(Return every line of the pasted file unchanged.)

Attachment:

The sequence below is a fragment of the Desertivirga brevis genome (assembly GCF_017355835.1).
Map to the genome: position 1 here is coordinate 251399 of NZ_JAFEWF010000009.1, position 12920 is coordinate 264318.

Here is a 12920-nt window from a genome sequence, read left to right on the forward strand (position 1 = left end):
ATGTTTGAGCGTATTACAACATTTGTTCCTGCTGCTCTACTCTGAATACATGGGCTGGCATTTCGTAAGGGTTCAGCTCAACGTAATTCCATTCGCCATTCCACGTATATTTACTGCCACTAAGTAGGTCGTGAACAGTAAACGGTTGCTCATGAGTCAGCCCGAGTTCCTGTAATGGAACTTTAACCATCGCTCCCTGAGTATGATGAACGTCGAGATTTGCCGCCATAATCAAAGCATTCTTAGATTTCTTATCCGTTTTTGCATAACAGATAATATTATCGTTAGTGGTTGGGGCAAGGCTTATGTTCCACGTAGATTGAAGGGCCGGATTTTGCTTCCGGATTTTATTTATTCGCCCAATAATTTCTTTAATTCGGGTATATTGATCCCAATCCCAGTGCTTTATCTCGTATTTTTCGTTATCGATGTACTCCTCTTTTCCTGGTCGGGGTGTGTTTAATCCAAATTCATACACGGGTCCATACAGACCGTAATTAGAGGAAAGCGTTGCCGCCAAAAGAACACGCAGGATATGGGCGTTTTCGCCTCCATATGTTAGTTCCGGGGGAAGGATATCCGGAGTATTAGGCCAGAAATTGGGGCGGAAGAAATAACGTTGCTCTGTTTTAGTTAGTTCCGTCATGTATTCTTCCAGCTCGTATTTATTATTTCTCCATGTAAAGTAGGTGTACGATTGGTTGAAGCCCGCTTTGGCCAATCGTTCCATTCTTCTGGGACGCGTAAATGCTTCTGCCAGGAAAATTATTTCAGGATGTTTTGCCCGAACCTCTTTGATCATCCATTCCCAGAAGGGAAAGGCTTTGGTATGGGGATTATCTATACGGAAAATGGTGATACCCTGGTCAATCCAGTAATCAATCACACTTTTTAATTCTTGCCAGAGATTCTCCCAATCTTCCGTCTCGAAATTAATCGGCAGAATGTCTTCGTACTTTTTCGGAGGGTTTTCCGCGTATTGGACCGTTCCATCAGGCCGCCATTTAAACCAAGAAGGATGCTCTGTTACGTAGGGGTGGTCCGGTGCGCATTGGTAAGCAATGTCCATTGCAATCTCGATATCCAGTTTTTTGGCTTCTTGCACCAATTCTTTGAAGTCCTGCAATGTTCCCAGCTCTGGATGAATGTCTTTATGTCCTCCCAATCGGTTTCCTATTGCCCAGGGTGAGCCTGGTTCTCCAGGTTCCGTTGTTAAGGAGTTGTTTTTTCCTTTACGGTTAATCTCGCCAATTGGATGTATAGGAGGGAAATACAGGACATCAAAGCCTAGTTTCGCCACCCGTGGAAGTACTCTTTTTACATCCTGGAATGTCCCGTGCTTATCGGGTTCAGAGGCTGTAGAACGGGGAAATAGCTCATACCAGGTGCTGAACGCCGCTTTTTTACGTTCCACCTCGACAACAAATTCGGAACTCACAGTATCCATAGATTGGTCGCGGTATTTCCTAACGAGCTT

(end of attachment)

The sequence below is a fragment of the Desertivirga brevis genome (assembly GCF_017355835.1).
Map to the genome: position 1 here is coordinate 251399 of NZ_JAFEWF010000009.1, position 12920 is coordinate 264318.

Here is a 12920-nt window from a genome sequence, read left to right on the forward strand (position 1 = left end):
ATGTTTGAGCGTATTACAACATTTGTTCCTGCTGCTCTACTCTGAATACATGGGCTGGCATTTCGTAAGGGTTCAGCTCAACGTAATTCCATTCGCCATTCCACGTATATTTACTGCCACTAAGTAGGTCGTGAACAGTAAACGGTTGCTCATGAGTCAGCCCGAGTTCCTGTAATGGAACTTTAACCATCGCTCCCTGAGTATGATGAACGTCGAGATTTGCCGCCATAATCAAAGCATTCTTAGATTTCTTATCCGTTTTTGCATAACAGATAATATTATCGTTAGTGGTTGGGGCAAGGCTTATGTTCCACGTAGATTGAAGGGCCGGATTTTGCTTCCGGATTTTATTTATTCGCCCAATAATTTCTTTAATTCGGGTATATTGATCCCAATCCCAGTGCTTTATCTCGTATTTTTCGTTATCGATGTACTCCTCTTTTCCTGGTCGGGGTGTGTTTAATCCAAATTCATACACGGGTCCATACAGACCGTAATTAGAGGAAAGCGTTGCCGCCAAAAGAACACGCAGGATATGGGCGTTTTCGCCTCCATATGTTAGTTCCGGGGGAAGGATATCCGGAGTATTAGGCCAGAAATTGGGGCGGAAGAAATAACGTTGCTCTGTTTTAGTTAGTTCCGTCATGTATTCTTCCAGCTCGTATTTATTATTTCTCCATGTAAAGTAGGTGTACGATTGGTTGAAGCCCGCTTTGGCCAATCGTTCCATTCTTCTGGGACGCGTAAATGCTTCTGCCAGGAAAATTATTTCAGGATGTTTTGCCCGAACCTCTTTGATCATCCATTCCCAGAAGGGAAAGGCTTTGGTATGGGGATTATCTATACGGAAAATGGTGATACCCTGGTCAATCCAGTAATCAATCACACTTTTTAATTCTTGCCAGAGATTCTCCCAATCTTCCGTCTCGAAATTAATCGGCAGAATGTCTTCGTACTTTTTCGGAGGGTTTTCCGCGTATTGGACCGTTCCATCAGGCCGCCATTTAAACCAAGAAGGATGCTCTGTTACGTAGGGGTGGTCCGGTGCGCATTGGTAAGCAATGTCCATTGCAATCTCGATATCCAGTTTTTTGGCTTCTTGCACCAATTCTTTGAAGTCCTGCAATGTTCCCAGCTCTGGATGAATGTCTTTATGTCCTCCCAATCGGTTTCCTATTGCCCAGGGTGAGCCTGGTTCTCCAGGTTCCGTTGTTAAGGAGTTGTTTTTTCCTTTACGGTTAATCTCGCCAATTGGATGTATAGGAGGGAAATACAGGACATCAAAGCCTAGTTTCGCCACCCGTGGAAGTACTCTTTTTACATCCTGGAATGTCCCGTGCTTATCGGGTTCAGAGGCTGTAGAACGGGGAAATAGCTCATACCAGGTGCTGAACGCCGCTTTTTTACGTTCCACCTCGACAACAAATTCGGAACTCACAGTATCCATAGATTGGTCGCGGTATTTCCTAACGAGCTT